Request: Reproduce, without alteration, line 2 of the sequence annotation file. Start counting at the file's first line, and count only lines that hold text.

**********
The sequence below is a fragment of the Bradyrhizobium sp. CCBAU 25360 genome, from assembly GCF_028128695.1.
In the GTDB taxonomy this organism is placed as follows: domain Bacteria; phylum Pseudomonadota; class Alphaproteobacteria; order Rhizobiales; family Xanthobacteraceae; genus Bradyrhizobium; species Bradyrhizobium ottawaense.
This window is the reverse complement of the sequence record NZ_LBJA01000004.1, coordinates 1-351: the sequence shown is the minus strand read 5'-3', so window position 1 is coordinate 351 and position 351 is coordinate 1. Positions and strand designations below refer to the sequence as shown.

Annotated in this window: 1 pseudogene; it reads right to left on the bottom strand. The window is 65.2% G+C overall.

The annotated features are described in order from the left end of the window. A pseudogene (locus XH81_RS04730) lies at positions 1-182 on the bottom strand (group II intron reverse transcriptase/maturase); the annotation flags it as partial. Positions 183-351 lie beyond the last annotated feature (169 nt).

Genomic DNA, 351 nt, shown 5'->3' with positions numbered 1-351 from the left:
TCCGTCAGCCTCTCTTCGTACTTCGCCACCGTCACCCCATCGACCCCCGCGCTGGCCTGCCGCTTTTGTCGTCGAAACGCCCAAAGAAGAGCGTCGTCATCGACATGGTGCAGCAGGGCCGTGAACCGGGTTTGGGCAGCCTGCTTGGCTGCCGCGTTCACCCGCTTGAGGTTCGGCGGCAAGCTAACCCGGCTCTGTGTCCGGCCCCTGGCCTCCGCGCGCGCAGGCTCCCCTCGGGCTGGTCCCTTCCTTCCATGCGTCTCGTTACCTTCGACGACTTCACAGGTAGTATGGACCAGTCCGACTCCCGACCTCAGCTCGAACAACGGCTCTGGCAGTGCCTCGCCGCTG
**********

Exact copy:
In the GTDB taxonomy this organism is placed as follows: domain Bacteria; phylum Pseudomonadota; class Alphaproteobacteria; order Rhizobiales; family Xanthobacteraceae; genus Bradyrhizobium; species Bradyrhizobium ottawaense.